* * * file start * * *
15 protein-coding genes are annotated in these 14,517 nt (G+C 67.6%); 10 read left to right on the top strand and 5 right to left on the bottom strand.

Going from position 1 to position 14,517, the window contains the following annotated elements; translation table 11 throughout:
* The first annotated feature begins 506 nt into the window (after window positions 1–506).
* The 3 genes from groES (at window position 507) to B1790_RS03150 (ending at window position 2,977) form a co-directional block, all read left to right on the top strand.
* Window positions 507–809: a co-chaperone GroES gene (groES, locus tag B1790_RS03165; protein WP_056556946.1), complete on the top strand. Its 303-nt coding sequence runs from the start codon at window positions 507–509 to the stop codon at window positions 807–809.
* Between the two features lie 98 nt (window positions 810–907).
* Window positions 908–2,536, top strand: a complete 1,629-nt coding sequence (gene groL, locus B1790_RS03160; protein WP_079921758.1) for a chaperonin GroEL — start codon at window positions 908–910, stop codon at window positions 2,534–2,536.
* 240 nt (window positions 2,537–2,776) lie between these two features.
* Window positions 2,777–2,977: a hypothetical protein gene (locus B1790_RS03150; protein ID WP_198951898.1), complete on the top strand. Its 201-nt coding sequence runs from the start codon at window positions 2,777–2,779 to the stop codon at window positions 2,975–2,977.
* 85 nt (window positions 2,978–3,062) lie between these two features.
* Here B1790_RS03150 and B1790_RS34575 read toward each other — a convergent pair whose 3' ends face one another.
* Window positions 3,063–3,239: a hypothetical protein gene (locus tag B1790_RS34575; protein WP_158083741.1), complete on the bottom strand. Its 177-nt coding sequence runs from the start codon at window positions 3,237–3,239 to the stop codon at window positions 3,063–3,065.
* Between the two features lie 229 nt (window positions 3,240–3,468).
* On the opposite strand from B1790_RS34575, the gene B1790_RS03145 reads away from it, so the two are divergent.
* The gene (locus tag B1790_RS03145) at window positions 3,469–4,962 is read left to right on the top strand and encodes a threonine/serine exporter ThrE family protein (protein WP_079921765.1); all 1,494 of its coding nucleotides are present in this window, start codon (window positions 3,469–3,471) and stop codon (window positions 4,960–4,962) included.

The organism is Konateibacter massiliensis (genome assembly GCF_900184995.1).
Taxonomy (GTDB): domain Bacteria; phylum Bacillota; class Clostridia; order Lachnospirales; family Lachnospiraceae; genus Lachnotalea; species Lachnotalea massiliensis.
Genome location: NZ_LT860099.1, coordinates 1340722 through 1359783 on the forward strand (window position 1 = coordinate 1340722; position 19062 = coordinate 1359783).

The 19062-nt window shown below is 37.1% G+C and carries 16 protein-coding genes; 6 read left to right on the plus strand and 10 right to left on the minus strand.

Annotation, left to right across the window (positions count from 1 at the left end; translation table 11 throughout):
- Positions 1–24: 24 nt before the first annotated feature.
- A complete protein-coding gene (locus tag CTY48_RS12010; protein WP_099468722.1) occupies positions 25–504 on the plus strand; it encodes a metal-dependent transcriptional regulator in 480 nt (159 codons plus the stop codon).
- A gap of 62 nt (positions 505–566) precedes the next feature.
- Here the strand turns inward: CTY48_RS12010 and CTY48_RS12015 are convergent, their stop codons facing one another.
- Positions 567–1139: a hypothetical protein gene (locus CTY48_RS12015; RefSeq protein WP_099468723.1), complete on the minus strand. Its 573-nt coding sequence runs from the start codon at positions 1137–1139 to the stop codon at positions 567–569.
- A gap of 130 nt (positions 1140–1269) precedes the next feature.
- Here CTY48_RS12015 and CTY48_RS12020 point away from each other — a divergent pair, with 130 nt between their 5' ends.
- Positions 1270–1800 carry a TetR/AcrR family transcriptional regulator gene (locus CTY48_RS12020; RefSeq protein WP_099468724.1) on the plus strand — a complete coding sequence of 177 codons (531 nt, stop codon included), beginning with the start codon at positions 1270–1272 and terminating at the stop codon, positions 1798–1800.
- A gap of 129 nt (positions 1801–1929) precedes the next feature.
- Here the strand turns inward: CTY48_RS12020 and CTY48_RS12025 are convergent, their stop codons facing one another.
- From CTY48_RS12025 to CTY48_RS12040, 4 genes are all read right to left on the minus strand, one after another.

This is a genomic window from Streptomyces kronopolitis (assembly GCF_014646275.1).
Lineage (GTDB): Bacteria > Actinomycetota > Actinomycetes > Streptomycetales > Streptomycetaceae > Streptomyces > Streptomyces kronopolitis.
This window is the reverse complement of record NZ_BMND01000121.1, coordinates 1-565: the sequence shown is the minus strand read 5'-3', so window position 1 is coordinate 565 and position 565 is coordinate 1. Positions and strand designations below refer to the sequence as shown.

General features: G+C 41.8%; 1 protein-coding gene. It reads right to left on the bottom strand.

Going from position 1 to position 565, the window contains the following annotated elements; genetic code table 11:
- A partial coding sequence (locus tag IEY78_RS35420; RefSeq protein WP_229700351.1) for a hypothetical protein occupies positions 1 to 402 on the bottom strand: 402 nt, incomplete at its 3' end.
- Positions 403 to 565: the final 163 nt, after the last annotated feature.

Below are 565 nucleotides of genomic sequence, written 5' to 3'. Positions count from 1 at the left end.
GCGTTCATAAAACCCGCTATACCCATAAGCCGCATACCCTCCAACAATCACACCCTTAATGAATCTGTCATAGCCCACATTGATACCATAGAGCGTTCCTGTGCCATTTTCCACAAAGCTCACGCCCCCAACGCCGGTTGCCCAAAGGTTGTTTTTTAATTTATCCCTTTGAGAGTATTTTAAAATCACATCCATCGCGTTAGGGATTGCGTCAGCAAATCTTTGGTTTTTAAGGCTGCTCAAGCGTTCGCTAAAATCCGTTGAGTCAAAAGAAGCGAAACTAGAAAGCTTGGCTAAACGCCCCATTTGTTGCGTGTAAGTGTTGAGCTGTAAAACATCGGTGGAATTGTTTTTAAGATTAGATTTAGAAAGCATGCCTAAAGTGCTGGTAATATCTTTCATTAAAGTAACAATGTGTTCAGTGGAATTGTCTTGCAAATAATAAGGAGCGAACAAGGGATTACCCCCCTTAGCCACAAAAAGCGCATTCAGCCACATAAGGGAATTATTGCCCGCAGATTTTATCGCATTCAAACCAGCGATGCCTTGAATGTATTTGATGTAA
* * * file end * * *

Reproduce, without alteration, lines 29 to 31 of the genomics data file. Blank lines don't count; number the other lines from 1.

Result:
- A gap of 129 nt (positions 1801–1929) precedes the next feature.
- Here the strand turns inward: CTY48_RS12020 and CTY48_RS12025 are convergent, their stop codons facing one another.
- From CTY48_RS12025 to CTY48_RS12040, 4 genes are all read right to left on the minus strand, one after another.